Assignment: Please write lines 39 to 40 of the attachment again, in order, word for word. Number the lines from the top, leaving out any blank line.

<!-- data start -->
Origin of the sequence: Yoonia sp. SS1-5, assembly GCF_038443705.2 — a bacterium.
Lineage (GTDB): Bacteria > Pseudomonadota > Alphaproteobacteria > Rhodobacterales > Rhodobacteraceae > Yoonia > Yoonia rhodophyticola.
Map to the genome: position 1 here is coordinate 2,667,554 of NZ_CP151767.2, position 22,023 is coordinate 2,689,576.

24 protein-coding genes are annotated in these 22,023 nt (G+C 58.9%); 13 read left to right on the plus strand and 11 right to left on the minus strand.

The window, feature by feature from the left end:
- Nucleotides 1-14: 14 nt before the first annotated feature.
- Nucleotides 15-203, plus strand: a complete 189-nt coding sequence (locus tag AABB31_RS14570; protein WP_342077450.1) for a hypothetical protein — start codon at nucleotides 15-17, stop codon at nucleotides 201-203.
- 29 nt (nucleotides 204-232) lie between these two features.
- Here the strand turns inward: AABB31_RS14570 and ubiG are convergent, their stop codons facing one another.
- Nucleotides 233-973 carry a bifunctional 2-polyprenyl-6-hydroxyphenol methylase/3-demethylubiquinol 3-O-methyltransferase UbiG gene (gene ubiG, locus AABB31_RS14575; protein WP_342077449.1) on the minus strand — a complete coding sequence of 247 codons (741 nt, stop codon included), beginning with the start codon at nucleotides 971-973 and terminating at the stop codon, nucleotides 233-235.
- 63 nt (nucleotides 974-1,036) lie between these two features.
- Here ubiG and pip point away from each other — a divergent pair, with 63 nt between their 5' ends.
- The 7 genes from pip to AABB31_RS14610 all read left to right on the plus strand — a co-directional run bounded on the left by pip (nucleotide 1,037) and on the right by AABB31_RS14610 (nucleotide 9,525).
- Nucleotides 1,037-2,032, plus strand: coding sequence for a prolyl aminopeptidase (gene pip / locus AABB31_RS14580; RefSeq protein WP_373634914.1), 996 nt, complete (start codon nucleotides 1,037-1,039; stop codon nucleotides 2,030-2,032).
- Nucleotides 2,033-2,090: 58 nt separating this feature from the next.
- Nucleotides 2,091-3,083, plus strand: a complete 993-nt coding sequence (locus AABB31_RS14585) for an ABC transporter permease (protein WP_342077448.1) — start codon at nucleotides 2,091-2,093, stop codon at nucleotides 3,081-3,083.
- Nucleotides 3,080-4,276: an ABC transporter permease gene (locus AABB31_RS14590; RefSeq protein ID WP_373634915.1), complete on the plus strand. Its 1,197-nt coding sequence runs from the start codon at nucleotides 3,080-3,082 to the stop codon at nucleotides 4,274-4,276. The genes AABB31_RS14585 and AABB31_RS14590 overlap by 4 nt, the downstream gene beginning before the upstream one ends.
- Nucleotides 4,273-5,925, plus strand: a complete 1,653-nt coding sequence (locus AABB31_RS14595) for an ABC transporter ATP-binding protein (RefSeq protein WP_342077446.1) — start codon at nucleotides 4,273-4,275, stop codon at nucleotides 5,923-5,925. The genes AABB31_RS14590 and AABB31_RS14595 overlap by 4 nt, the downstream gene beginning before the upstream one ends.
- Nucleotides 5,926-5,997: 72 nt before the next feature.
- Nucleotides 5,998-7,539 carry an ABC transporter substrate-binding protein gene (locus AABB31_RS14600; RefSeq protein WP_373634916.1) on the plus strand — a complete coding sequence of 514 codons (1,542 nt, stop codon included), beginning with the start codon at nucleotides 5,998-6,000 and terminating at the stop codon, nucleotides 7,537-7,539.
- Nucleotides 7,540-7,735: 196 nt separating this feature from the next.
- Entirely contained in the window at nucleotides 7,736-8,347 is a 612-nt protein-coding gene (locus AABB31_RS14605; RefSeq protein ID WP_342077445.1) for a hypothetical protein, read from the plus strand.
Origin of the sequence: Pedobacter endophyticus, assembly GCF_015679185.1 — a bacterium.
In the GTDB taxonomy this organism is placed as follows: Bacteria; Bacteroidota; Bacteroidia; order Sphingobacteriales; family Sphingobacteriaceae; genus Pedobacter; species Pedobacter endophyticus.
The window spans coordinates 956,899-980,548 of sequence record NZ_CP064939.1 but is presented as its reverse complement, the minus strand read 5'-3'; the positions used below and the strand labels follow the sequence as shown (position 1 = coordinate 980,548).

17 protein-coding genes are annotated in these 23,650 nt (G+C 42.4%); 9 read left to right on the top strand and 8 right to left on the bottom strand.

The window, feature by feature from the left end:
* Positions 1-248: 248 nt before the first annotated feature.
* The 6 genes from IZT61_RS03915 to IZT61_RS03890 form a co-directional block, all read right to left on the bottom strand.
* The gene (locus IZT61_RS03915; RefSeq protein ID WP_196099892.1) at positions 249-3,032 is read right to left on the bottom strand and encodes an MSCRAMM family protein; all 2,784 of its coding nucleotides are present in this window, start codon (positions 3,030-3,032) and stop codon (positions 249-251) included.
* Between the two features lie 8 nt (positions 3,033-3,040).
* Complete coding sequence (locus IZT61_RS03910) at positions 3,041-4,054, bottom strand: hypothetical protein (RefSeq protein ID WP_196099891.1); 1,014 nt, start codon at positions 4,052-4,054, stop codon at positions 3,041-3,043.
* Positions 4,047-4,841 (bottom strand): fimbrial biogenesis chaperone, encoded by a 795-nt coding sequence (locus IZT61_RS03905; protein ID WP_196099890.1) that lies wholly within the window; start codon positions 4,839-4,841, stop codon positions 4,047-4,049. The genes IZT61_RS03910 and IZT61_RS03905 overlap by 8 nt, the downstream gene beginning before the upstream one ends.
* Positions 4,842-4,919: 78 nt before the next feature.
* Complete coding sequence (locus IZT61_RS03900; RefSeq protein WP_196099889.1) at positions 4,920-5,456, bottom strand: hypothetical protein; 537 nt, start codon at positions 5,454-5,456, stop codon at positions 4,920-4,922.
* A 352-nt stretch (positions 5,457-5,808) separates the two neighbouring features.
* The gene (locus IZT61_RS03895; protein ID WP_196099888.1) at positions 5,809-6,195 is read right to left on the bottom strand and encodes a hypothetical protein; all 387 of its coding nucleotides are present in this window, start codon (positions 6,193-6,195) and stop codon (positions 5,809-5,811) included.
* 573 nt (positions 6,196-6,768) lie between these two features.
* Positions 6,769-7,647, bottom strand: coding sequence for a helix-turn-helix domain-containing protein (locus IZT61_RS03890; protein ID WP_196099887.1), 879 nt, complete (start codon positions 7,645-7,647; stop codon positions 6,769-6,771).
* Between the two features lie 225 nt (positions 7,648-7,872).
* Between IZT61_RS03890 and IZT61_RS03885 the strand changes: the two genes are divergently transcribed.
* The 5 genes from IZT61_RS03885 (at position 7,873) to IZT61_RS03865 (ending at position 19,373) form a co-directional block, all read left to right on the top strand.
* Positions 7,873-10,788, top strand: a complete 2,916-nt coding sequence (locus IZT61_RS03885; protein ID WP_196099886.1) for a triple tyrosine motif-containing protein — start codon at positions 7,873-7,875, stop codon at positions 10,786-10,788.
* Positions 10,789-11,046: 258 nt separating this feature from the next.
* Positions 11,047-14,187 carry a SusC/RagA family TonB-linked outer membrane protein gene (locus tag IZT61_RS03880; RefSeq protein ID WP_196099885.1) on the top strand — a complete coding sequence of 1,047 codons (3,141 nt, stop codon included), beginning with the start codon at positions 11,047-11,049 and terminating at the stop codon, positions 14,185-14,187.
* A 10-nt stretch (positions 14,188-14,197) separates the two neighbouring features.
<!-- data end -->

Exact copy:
* Positions 6,769-7,647, bottom strand: coding sequence for a helix-turn-helix domain-containing protein (locus IZT61_RS03890; protein ID WP_196099887.1), 879 nt, complete (start codon positions 7,645-7,647; stop codon positions 6,769-6,771).
* Between the two features lie 225 nt (positions 7,648-7,872).